The act of pushing hard on the pedals to accelerate quickly
Example usage: I topped-out on the climb and flew down the other side.
Most used in: Mountain biking and road cycling.
Most used by: Cyclists looking to accelerate quickly.
Comedy Value: 5/10
What Does Topping-Out Mean in Cycling?
Topping-out is a term used in cycling to describe the process of reaching the highest point of a climb. It is a special moment for cyclists, as it marks the end of a challenging ascent and the beginning of a well-deserved descent. It is also a moment of satisfaction and accomplishment.
Statistics show that cyclists tend to be more motivated when they reach the top of a climb. A study conducted by the University of Colorado found that cyclists who topped out had a higher level of satisfaction than those who did not. This suggests that topping-out can be a great way to stay motivated and maintain a high level of performance.
Topping-out can also be a great way to track progress. By tracking the number of climbs and the time it takes to reach the top, cyclists can gauge their improvement and adjust their training accordingly. This is a great way to stay motivated and reach new heights.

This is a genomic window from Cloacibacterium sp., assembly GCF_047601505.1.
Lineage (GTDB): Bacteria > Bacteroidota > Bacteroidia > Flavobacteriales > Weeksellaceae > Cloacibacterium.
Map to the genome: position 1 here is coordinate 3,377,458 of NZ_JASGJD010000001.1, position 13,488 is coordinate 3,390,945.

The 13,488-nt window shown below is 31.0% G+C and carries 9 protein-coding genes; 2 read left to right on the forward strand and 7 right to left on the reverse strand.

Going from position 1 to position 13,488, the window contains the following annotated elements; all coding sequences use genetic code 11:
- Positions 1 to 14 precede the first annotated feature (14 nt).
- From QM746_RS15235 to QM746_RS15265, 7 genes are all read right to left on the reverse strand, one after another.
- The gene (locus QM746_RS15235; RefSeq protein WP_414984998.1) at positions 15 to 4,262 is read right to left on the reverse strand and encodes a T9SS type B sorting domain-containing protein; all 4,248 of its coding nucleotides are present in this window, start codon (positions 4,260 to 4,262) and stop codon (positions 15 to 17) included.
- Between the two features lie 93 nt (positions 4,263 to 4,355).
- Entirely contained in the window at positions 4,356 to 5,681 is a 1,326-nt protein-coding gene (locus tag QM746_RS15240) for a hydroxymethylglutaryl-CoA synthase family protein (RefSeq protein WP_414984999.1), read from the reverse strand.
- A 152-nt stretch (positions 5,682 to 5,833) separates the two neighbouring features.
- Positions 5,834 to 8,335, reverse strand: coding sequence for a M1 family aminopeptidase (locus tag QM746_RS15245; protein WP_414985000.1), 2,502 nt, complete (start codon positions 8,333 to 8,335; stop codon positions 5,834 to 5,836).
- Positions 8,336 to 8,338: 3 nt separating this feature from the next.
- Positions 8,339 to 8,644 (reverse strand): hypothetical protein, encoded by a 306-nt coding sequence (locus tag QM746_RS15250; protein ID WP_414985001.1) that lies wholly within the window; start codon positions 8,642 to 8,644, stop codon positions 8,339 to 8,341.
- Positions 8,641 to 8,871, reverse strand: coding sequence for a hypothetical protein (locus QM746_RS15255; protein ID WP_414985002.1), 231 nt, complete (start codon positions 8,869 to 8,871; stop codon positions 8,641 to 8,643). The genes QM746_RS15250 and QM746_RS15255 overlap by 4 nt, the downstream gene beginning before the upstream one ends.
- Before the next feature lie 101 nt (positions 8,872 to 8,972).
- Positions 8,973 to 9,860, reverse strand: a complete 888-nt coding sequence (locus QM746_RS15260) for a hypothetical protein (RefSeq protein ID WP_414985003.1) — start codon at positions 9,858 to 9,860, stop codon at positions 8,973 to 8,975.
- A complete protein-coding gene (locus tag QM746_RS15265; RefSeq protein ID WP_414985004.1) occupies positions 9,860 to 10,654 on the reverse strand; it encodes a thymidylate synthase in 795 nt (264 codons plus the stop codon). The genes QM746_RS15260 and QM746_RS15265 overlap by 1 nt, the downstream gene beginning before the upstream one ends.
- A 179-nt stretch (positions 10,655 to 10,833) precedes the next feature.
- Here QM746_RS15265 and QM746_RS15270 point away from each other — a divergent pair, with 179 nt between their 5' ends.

In the end, topping-out is a great way to stay motivated and track progress. It is a moment of accomplishment and satisfaction that can help keep cyclists motivated and performing at a high level..
The Origin of the Term 'Topping-Out' in Cycling
The term 'topping-out' is used in cycling to refer to the highest elevation a cyclist reaches during a ride. It was first used in the late 19th century in the United States, and was likely derived from expressions used to describe the highest point in a building or similar structure.
The precise origin of the term is not known, but it is believed to have originated in the late 1800s in the United States. It was likely derived from the construction industry, which used the phrase 'topping-out' to refer to the highest point of a building or structure.
The term gained popularity in cycling circles in the early 20th century. By the 1930s, it was widely used by cyclists to refer to the highest point they reached during a ride. It was also used to describe the highest points reached in cycling competitions.
Today, the term 'topping-out' is still used by cyclists to refer to the highest point they reach during a ride. It is also used in competitions to refer to the highest point a cyclist reaches before crossing the finish line.